Extremes of affordability in the South

Otago has the slowest quarterly rate of median house price growth in New Zealand. Photo: Peter...
Otago has the slowest quarterly rate of median house price growth in New Zealand. Photo: Peter McIntosh.
Otago-Southland features prominently in the latest Massey Home Affordability Index, for reasons at both ends of the financial spectrum.

Central Otago Lakes remains the most unaffordable region in the country to buy a house and is now 70% less affordable than the rest of the country.

Affordability in Otago, which excludes the expensive Central Otago Lakes district, improved in the three months ended May by a modest 1.9%, one of only two regions to improve in the quarter.

The most affordable region in New Zealand remains Southland, despite a 13.7% decline in affordability in the three months ended May. Median house prices in Southland surged by $31,000, or 14.8%, over the period.

Report author Associate Professor Graham Squires, from Massey’s School of Economics and Finance, said there was a nationwide increase of 9.1% in the median house sales price over the quarter, contributing to an annual increase of 6.8%.

"Some of the regions are surging past Auckland as a percentage change."

Year-on-year median house prices in Northland had increased by 28.3% and in Nelson, prices were up 21.8% compared to a 3.7% increase in Auckland.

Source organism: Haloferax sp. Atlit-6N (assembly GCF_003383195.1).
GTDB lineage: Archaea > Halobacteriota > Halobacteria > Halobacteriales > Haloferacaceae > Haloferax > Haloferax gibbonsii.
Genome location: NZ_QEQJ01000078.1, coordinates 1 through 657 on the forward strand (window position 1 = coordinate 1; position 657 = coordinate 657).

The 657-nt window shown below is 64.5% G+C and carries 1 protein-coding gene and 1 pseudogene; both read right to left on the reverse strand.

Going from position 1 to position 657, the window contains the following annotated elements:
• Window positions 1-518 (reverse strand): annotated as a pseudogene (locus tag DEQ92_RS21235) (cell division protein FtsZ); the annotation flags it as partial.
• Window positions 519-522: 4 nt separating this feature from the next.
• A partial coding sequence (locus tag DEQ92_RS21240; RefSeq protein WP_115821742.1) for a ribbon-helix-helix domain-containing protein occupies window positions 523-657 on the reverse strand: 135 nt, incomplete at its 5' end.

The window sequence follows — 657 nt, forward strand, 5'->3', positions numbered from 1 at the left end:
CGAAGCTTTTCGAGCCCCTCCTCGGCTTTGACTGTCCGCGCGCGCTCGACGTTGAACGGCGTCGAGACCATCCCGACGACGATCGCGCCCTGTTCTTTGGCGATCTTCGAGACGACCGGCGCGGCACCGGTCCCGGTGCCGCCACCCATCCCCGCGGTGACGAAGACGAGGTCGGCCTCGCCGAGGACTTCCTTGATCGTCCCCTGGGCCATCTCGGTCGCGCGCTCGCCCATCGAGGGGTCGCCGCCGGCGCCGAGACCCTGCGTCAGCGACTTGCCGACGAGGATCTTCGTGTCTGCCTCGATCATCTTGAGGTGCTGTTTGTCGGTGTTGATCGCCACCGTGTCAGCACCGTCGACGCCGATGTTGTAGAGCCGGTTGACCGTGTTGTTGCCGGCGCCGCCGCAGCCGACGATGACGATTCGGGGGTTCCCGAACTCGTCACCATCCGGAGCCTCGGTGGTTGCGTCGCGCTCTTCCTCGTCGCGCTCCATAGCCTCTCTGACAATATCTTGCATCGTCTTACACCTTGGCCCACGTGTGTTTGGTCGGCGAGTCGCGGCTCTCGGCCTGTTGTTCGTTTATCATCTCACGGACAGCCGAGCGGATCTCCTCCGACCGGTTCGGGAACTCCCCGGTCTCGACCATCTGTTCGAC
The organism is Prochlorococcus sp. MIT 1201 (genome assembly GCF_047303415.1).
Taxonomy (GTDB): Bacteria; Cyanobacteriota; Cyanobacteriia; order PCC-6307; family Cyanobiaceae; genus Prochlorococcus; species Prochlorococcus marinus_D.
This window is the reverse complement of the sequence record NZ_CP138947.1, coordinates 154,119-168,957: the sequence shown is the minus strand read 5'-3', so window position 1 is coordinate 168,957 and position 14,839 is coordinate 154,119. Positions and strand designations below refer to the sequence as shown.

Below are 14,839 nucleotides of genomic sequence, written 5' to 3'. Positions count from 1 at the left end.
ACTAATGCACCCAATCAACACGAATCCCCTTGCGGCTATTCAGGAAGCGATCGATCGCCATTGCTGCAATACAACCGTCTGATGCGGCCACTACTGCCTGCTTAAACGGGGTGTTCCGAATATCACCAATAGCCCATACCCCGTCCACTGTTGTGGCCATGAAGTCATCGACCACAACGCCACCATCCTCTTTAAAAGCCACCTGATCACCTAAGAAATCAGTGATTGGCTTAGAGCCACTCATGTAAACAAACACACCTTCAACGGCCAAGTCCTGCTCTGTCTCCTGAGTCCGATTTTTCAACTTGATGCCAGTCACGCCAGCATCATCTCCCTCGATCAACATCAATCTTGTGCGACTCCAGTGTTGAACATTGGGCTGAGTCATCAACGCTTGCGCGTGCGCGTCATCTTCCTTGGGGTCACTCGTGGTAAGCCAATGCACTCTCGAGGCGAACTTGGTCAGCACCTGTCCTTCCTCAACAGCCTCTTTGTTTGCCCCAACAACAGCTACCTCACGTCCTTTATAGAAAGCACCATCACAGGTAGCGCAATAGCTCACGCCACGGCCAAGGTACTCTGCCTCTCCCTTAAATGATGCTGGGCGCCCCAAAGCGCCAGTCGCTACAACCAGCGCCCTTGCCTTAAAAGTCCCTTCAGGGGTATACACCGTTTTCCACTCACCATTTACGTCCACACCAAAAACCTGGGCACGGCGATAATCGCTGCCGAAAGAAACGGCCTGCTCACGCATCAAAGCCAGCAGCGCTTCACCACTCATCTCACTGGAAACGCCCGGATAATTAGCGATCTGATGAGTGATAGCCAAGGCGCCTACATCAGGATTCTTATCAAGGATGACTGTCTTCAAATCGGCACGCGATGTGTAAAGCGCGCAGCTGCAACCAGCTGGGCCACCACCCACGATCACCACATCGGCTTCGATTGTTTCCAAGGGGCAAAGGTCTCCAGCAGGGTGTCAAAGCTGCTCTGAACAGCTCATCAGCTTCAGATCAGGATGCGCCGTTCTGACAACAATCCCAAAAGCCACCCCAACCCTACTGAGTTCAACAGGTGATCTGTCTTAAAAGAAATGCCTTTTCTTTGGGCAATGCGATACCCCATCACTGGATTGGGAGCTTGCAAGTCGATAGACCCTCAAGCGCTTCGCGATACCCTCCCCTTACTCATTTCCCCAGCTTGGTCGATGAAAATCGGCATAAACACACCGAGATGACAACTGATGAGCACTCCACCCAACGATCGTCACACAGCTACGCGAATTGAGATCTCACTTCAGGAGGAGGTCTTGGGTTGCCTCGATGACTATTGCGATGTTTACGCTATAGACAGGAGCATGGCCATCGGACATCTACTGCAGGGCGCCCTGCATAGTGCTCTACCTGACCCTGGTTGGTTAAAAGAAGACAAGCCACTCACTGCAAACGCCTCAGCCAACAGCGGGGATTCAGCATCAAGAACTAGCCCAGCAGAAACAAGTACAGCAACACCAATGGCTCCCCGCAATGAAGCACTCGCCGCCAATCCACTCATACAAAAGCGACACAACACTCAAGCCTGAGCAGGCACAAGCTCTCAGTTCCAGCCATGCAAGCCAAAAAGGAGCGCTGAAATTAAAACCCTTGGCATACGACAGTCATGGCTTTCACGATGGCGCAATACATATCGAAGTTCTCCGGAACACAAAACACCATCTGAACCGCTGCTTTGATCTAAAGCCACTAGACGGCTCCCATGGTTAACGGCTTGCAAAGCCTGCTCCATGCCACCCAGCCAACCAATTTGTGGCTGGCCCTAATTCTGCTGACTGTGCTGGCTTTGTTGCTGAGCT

While house prices had been the driving force behind declining affordability in other regions, Central Otago Lakes and Auckland remained the least affordable regions in New Zealand, he said.

Affordability in Central Otago Lakes continued to decline at a faster rate than Auckland.

"It’s likely this decline in affordability in Central Otago Lakes is a continued reflection of tourism industry demand in Queenstown, a shortage of housing supply, speculative investment demand and largely stagnant wages in the region."

Auckland remained 48% less affordable than the rest of the country and first home buyers in those two regions still faced considerable barriers to entering the residential property market, Prof Squires said.

That was illustrated by the house price-to-wages ratios. Median house prices were now 15.2 times annual wages for Central Otago Lakes and 13.3 times annual wages for Auckland.

Southland had a traditionally low base in median house prices but had now joined eight other regions in surpassing Auckland in terms of their percentage price increase over the past 12 months.

Borrowing costs generally remained low and the key element driving New Zealand’s affordability statistics were property prices, he said.

The interest rate used in the quarter was a two-year fixed rate for new residential mortgages for April at 5.25%. However, New Zealand house prices needed to be placed in a global perspective. There had been a slowing down in house prices in some overseas cities and the global flows of funds could have an impact on bank lending and demand for housing in global cities such as Auckland.

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